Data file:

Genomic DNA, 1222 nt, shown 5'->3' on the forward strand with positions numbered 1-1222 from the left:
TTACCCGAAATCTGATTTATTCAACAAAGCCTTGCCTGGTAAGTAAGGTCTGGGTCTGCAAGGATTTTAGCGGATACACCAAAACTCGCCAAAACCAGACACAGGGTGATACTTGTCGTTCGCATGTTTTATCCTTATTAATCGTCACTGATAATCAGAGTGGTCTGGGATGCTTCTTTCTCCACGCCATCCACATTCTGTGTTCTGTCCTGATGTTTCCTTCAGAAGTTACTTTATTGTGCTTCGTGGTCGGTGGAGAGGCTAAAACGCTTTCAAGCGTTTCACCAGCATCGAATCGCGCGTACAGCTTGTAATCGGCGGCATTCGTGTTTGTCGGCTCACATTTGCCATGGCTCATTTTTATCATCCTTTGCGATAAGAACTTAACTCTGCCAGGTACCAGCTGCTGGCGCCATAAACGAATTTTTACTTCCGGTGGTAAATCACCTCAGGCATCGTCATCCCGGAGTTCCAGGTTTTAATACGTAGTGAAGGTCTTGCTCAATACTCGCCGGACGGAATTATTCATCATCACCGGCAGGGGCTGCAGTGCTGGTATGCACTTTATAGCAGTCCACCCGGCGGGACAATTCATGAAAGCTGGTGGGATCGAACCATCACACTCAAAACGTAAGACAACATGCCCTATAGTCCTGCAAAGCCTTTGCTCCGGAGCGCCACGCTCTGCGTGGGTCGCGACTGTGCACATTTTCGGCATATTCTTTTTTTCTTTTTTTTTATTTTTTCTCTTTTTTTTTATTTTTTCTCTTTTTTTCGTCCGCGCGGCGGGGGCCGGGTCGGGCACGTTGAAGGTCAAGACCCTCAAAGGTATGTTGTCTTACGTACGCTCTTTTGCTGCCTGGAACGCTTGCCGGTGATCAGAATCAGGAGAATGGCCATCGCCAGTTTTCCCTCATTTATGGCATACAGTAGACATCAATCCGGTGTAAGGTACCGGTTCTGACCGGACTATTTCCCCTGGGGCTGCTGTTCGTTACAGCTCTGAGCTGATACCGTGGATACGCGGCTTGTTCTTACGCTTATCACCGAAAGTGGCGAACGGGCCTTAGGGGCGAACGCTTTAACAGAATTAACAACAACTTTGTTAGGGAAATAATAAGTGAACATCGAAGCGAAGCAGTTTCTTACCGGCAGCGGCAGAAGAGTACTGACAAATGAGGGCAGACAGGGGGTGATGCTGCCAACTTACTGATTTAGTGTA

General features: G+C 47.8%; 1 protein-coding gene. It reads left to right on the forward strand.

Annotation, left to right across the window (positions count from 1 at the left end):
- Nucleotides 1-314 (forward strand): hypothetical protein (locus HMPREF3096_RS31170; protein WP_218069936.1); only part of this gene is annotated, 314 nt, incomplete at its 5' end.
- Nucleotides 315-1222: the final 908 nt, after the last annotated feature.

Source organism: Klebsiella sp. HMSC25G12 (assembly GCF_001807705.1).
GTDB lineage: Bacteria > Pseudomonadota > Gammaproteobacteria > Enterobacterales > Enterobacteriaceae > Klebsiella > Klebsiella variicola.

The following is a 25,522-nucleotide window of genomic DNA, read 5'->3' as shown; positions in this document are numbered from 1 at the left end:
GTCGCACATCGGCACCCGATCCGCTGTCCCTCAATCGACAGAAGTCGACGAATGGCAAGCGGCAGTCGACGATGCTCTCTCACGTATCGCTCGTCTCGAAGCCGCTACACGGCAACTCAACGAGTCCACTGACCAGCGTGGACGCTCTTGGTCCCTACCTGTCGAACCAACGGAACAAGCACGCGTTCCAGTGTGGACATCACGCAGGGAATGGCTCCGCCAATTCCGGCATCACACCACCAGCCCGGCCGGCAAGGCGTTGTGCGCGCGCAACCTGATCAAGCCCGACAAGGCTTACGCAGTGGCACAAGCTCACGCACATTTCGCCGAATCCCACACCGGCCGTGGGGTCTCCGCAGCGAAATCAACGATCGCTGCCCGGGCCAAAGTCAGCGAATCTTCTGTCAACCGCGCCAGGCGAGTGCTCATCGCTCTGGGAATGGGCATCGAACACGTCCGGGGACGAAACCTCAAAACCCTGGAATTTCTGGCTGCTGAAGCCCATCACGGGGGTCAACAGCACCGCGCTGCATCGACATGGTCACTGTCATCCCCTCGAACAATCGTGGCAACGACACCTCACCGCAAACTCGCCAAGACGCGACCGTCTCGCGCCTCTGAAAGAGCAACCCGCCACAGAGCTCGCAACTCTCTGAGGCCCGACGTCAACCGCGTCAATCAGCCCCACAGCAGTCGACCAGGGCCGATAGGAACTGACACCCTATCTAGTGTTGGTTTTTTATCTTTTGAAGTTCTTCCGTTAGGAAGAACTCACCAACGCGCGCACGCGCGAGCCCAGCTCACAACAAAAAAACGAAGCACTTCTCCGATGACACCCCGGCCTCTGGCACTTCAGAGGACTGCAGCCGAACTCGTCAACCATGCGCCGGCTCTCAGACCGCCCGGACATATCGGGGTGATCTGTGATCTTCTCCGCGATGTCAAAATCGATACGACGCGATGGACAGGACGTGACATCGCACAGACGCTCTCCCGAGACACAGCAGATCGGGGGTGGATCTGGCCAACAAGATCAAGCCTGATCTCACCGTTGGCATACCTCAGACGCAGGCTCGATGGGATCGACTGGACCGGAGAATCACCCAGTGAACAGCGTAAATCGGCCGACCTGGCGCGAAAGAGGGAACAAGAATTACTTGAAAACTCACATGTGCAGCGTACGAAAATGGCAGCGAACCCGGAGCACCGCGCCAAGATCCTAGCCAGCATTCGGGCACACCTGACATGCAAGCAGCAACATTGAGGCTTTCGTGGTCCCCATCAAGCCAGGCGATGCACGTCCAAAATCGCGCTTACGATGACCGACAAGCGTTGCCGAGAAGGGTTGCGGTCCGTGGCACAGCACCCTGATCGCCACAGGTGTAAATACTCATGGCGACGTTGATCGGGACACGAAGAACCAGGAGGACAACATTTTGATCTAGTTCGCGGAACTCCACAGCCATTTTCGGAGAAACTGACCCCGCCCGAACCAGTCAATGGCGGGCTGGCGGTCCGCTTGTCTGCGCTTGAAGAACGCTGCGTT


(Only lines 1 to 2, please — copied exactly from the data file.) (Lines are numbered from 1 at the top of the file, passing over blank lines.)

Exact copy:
Genomic DNA, 1222 nt, shown 5'->3' on the forward strand with positions numbered 1-1222 from the left:
TTACCCGAAATCTGATTTATTCAACAAAGCCTTGCCTGGTAAGTAAGGTCTGGGTCTGCAAGGATTTTAGCGGATACACCAAAACTCGCCAAAACCAGACACAGGGTGATACTTGTCGTTCGCATGTTTTATCCTTATTAATCGTCACTGATAATCAGAGTGGTCTGGGATGCTTCTTTCTCCACGCCATCCACATTCTGTGTTCTGTCCTGATGTTTCCTTCAGAAGTTACTTTATTGTGCTTCGTGGTCGGTGGAGAGGCTAAAACGCTTTCAAGCGTTTCACCAGCATCGAATCGCGCGTACAGCTTGTAATCGGCGGCATTCGTGTTTGTCGGCTCACATTTGCCATGGCTCATTTTTATCATCCTTTGCGATAAGAACTTAACTCTGCCAGGTACCAGCTGCTGGCGCCATAAACGAATTTTTACTTCCGGTGGTAAATCACCTCAGGCATCGTCATCCCGGAGTTCCAGGTTTTAATACGTAGTGAAGGTCTTGCTCAATACTCGCCGGACGGAATTATTCATCATCACCGGCAGGGGCTGCAGTGCTGGTATGCACTTTATAGCAGTCCACCCGGCGGGACAATTCATGAAAGCTGGTGGGATCGAACCATCACACTCAAAACGTAAGACAACATGCCCTATAGTCCTGCAAAGCCTTTGCTCCGGAGCGCCACGCTCTGCGTGGGTCGCGACTGTGCACATTTTCGGCATATTCTTTTTTTCTTTTTTTTTATTTTTTCTCTTTTTTTTTATTTTTTCTCTTTTTTTCGTCCGCGCGGCGGGGGCCGGGTCGGGCACGTTGAAGGTCAAGACCCTCAAAGGTATGTTGTCTTACGTACGCTCTTTTGCTGCCTGGAACGCTTGCCGGTGATCAGAATCAGGAGAATGGCCATCGCCAGTTTTCCCTCATTTATGGCATACAGTAGACATCAATCCGGTGTAAGGTACCGGTTCTGACCGGACTATTTCCCCTGGGGCTGCTGTTCGTTACAGCTCTGAGCTGATACCGTGGATACGCGGCTTGTTCTTACGCTTATCACCGAAAGTGGCGAACGGGCCTTAGGGGCGAACGCTTTAACAGAATTAACAACAACTTTGTTAGGGAAATAATAAGTGAACATCGAAGCGAAGCAGTTTCTTACCGGCAGCGGCAGAAGAGTACTGACAAATGAGGGCAGACAGGGGGTGATGCTGCCAACTTACTGATTTAGTGTA